What’s the best thing you’ve ever gotten at Powells? The best thing you’ve found at the Bins?
I have a lot of great early editions of like Alexander Pope and James Baldwin books from there, a lot of beautiful hardcover books that line my bookshelf. I think we bought some of the early feminist bookstore clothes at the Bins. I’ve gotten some beautiful Christmas sweaters there too, giant red holiday sweaters where someone has managed to depict a fireplace and a snowman all through knitting.
What’s the best Goodwill in Portland?
I like the Goodwill out on 82nd the best, the one on the way headed south to Clackamas.
What are your favorite places to get food?
New Seasons Market is pretty phenomenal, even though it’s expensive. I love Screen Door, Pok Pok. There’s a new place called Killer Burger that opened by my house that I love. I love the Laurelhurst Market. It is so hard to not eat well; it’s become ridiculous how many good restaurants there are.
Riot Grrrl has been given a great deal of attention and consideration in the last year: Sara Marcus published a book, Kathleen Hanna is making an archive at NYU, the Raincoats performed at MOMA, Tavi Gevinson is talking about girl bands and zines on her blog. How do all those conversations sound to you?
I think I feel the same way about it that I did when one of my guitarists went into the Experience Music Project museum, where there’s this strange disconnect between experiences and the way experience is codified. The minute something becomes historical or documented for the ages, you automatically feel a distance from it, especially if you were part of it. Which is ironic because I think if you weren’t a part of it, those codifications make you feel closer to it. But if you were a part of it, you’re suddenly asked to experience something in a very highly intellectualized way. I think it was NYLON that did a Riot Grrrl fashion thing, and it was so strange to see these thrift store fashions that people were making based probably on financial status and not necessarily aesthetic intentions become iconic. At the same time it’s exciting to have a sense of legitimacy for something that at the time was very misunderstood. It’s exciting to see young women discover it for the first time and embrace it and make it their own.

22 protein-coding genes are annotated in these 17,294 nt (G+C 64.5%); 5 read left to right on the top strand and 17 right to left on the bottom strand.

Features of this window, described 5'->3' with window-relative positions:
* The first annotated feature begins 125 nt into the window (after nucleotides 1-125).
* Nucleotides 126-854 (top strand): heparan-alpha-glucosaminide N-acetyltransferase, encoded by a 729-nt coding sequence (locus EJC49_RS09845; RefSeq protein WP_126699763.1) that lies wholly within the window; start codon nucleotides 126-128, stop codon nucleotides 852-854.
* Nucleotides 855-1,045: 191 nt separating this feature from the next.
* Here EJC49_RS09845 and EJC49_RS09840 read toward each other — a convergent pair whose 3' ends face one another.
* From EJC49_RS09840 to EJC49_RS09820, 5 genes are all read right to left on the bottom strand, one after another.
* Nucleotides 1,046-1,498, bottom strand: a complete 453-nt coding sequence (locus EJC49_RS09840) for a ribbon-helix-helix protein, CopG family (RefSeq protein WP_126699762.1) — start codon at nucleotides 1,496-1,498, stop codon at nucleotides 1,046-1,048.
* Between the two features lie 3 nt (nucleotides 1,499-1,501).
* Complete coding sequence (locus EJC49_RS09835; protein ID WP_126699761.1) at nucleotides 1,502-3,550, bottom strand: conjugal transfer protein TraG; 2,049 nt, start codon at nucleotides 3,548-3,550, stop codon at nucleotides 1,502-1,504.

In some way you and Fred are some of the first people telling the story of Portland, like NYLON and EMP are trying to tell the story of Riot Grrrl, with the show. How did you approach that task in a way that felt okay?
Any time you tell a story, it’s just one story. We have an awareness of that, and I think we have an awareness that Portland is merely the context in which we’re creating. Especially with comedy, you want a stepping-off point, but you want to reach a level of transcendence and absurdity, hopefully. So even though we’re starting with specificity, we’re going someplace outlandish and strange. You have to keep that sense of freedom in mind. It’s not a documentary. We’re trying to do something creative and create a version of Portland, a romanticized, idealized, bizarro version of Portland. It’s not a hyperrealist portrayal.
How’s playing with Wild Flag going?
It feels awesome to be working on the songs. There were many years after Sleater-Kinney broke up that I had no interest in playing music, so to have a sense of urgency and to want to play it is to me a huge blessing. I don’t like art that doesn’t come from a place of urgency or daring, I wouldn’t want to play music unless I wanted to. It feels amazing to be in that place with three other people that feel the same way. We’re going on a tour in March and an album will come out in the fall.